Editor's Pick

In Ireland: Seeing Through The Fog

Former NPR designer Callie Neylan teaches design at UMBC (University of Maryland, Baltimore County). She offers this reflection on St. Patrick's Day.

A view of the ocean from the Burren in County Clare, Ireland

A view of the ocean from the Burren in County Clare, Ireland Callie Neylan hide caption

itoggle caption Callie Neylan

I am Irish-American. I am a design professor. One thing I stress when teaching design is the philosophy of austerity, simplicity, and that less is more. What you take out, I always say, is more important than what you leave in.

County Clare, Ireland

County Clare, Ireland Callie Neylan hide caption

itoggle caption Callie Neylan

About a month and a half ago, I made my inaugural trip to Ireland, something I've longed to do for years. My grandfather immigrated to the U.S. in the early 20th century, bringing my surname "Neylan" — which is derived from the more ubiquitous "O'Neill" — and originated in County Clare. How fortuitous that the Cliffs of Moher, one of the isle's most famed attractions, are also in County Clare.

Fog clings to a country road in Ireland. i i
Callie Neylan
Fog clings to a country road in Ireland.
Callie Neylan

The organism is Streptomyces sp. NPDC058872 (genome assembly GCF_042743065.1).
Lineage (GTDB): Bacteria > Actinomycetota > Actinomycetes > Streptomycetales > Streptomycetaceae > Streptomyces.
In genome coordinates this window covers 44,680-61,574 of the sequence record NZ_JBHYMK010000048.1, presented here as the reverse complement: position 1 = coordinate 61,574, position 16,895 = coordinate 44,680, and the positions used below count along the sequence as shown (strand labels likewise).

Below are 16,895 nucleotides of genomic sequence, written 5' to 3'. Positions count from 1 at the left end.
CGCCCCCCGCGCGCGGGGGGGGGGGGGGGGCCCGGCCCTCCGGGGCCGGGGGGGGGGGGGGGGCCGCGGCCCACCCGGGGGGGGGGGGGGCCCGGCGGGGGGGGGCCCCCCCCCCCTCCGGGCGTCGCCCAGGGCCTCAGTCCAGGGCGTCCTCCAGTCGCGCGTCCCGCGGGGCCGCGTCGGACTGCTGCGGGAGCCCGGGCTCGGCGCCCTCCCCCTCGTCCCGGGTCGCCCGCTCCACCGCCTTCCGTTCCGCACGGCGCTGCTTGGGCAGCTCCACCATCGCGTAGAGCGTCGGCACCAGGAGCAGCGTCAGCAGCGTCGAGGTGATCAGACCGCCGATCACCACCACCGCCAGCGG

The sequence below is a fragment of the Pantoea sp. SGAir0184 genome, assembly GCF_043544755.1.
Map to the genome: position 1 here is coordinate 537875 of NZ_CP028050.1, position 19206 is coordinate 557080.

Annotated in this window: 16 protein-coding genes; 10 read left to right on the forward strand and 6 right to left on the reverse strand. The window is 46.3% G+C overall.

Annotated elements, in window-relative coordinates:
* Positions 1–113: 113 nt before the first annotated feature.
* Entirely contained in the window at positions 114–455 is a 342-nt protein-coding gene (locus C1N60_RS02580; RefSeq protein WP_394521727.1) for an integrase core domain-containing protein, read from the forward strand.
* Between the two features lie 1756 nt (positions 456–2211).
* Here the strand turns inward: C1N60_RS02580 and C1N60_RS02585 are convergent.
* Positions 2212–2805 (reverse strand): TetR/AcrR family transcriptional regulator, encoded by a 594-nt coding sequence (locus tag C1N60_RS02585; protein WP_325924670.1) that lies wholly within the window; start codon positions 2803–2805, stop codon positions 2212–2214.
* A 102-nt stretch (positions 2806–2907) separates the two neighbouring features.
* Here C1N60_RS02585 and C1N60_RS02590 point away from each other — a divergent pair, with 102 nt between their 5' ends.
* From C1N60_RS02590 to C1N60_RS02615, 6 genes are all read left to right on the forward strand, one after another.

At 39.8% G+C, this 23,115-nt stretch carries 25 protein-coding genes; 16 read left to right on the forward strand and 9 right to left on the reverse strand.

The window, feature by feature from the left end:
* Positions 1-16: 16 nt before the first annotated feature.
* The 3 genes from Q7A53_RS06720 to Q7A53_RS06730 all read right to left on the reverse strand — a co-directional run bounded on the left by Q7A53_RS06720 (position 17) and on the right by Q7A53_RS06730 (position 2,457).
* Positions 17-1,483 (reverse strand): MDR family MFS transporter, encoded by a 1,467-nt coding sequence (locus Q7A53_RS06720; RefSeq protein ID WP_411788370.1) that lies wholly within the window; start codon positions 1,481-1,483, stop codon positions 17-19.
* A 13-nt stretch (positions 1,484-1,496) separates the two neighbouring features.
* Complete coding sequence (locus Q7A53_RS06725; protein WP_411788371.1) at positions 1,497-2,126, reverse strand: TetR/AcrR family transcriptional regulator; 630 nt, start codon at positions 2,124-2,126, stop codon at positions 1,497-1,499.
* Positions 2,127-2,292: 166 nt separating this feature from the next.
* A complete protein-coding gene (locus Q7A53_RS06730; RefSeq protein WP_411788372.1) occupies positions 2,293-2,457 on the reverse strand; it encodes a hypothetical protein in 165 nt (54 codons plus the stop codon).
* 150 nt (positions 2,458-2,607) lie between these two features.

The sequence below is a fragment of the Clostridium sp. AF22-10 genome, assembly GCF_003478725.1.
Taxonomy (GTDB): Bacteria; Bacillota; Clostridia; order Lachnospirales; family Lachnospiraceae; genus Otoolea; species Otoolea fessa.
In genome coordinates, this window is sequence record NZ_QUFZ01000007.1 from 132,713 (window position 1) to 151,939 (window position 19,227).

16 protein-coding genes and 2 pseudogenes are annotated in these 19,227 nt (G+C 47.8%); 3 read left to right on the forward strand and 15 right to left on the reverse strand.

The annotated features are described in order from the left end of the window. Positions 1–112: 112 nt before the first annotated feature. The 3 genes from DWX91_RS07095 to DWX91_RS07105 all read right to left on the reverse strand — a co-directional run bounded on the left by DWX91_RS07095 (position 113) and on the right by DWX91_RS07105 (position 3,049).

The island that makes up the Republic of Ireland is a natural wonder in itself, so green, misty and ethereal. But the Cliffs of Moher are a gem on top of that, a wonder atop a wonder, a definite addition to a place-one-must-see-before-one-dies list. I booked my ticket on the tour bus, eager to leave Dublin for the day to see more of this magnificent place.

At the Cliffs of Moher

At the Cliffs of Moher Callie Neylan hide caption

itoggle caption Callie Neylan

After a moist, foggy ride through the hills near Limerick and over the River Shannon, we reached the Cliffs of Moher. The fog, however, came right along with us. In the end, we didn't see the cliffs at all because the fog was so thick.

Country fence at the Cliffs of Moher
Callie Neylan

But in the absence of the cliffs, in the austerity and simplicity that the Atlantic forced upon us, I did see them after all. I saw them via my other senses: in the details of the grass that became the focus in their absence, in the fragant pungence of the peaty mosses; in the echos of the birdlife chirping through the acoustics of the crashing waves. And I saw a little bit more of what I think the Irish, my people, are all about: simplicity, austerity and optimism.

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